There has always been a competition between motorcycle companies, whether it was on the market or on the racing ck. 1960’s the economy was growing worldwide, so did cities and motorways that connected them. As a result, customers started looking for larger, faster and more powerful motorcycles. Two stroke engines just weren’t good enough.
The beginning of Yamaha four-stroke engines goes back to 1955 Hosk SOHC 500 twin and Hosk’s draft design for 650cc. Hosk was later acquired by Showa Corporation which was bought by Yamaha in 1960. When the time and demand came for large engines, Yamaha had a head start.
Birth of Yamaha XS
In October 1969 the very first parallel twin four stroke Yamaha XS-1
was released. It carried a 650cc “Single Overhead Camshaft” twin engine equipped with two valves per cylinder, and together with gearbox, it was all packaged in horizontally split crankcase, which improved the access for maintenance as well as eliminated oil leaks. The engine was nested in double cradle frame, aircooled by pair of quality Mikuni carb and started with a kick start. Yamaha XS1 was a slim sports model with only 5 speed transmission and drum brakes at both wheels, but the fact that a large engine was mounted onto a fairly lightweight frame brought its challenges such as vibrations and wobbling at high speeds.
Yamaha XS-2 was launched in 1972. It had several improvements to the original XS Model such as electric starter, front disc brakes and aluminium fork legs.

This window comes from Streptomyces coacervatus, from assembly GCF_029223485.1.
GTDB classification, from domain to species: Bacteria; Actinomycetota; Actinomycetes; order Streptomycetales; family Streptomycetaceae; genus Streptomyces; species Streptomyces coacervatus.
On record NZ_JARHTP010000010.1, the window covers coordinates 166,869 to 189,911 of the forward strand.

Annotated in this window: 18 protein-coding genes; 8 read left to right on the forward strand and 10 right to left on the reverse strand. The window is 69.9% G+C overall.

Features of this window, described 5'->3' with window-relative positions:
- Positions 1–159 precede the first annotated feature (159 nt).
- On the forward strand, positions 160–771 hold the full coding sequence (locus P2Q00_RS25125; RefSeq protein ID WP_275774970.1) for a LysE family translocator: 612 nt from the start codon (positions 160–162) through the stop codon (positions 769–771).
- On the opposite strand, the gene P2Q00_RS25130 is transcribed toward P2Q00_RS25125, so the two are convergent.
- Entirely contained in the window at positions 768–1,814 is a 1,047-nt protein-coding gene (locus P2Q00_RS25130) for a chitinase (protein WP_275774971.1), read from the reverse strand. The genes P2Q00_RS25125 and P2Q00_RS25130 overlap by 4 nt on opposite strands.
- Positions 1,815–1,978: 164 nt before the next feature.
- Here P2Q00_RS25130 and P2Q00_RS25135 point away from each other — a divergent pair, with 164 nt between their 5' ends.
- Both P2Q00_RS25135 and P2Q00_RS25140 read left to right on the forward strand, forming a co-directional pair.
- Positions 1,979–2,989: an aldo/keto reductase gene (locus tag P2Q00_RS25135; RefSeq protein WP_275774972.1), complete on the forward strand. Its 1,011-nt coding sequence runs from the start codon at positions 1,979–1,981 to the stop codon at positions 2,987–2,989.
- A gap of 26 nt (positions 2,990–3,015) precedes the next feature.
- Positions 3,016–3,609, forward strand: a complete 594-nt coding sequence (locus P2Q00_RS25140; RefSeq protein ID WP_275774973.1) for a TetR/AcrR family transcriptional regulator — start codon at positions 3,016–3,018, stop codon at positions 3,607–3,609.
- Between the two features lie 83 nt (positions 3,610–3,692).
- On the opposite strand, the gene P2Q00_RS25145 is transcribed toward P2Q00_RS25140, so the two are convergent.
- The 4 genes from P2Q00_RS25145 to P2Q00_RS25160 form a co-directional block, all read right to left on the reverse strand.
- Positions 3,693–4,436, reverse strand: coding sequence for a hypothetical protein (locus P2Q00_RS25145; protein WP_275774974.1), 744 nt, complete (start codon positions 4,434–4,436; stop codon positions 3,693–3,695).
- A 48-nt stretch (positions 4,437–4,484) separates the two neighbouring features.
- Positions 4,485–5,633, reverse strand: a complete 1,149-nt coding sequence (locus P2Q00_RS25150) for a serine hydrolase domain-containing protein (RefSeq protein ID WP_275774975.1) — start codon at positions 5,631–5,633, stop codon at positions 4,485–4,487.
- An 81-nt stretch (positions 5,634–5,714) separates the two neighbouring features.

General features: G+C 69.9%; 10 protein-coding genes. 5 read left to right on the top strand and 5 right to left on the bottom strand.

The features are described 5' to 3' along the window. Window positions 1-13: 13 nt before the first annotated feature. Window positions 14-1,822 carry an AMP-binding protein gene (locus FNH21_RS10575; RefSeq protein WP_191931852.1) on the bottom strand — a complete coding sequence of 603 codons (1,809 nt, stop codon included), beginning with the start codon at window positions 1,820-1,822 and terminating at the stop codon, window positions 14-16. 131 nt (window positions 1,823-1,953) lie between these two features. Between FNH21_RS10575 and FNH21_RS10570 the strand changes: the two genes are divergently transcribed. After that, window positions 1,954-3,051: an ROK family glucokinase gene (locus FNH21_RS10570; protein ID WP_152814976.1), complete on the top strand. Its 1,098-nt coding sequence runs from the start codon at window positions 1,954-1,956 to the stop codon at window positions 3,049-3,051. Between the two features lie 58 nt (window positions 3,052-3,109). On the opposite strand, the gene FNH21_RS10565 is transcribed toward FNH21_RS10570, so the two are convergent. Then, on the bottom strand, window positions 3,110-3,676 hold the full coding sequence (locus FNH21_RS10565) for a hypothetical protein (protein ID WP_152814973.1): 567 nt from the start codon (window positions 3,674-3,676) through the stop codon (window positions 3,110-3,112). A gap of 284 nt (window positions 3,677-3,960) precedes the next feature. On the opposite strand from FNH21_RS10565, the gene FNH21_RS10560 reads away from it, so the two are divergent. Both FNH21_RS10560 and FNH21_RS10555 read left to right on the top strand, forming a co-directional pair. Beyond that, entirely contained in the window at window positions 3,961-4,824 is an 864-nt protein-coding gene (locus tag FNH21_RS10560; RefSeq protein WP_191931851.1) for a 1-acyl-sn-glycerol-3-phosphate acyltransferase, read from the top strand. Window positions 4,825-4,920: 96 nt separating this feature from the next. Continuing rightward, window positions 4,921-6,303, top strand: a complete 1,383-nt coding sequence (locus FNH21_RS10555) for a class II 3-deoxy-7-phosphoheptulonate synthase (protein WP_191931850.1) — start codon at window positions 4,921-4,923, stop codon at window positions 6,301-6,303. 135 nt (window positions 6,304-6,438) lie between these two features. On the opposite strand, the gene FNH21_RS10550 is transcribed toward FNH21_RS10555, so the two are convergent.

In 1973, the XS range somehow disappears, when Yamaha decides to replace XS with TX and experiment with different four stroke engine sizes. In 1975, the short live of TX500 and TX750 was ended and Yamaha XS was re-introduced as a large cruiser style motorcycle with various engine sizes from 250cc to 1100cc. The standard model Yamaha XS650 production continued up until 1978, followed by Special Edition Yamaha XS/SE produced until 1985.
Yamaha XS Parts
Nowadays Yamaha XS cafe racer motorcycles are famous for their versatility and customisation into a chopper bobber style. As Yamaha models evolved so did parts, some are still being used nowadays and are available from Yamaha dealers directly, some were made obsolete. We offer a quality reproductions of some of the most desired Yamaha XS Parts on the market. So whether you have an early XS1 / XS2 classic, modified XS650 or rare XS1100 model, check out our selection of parts!
For more information about the history of Yamaha 650 XS1 visit Cycle World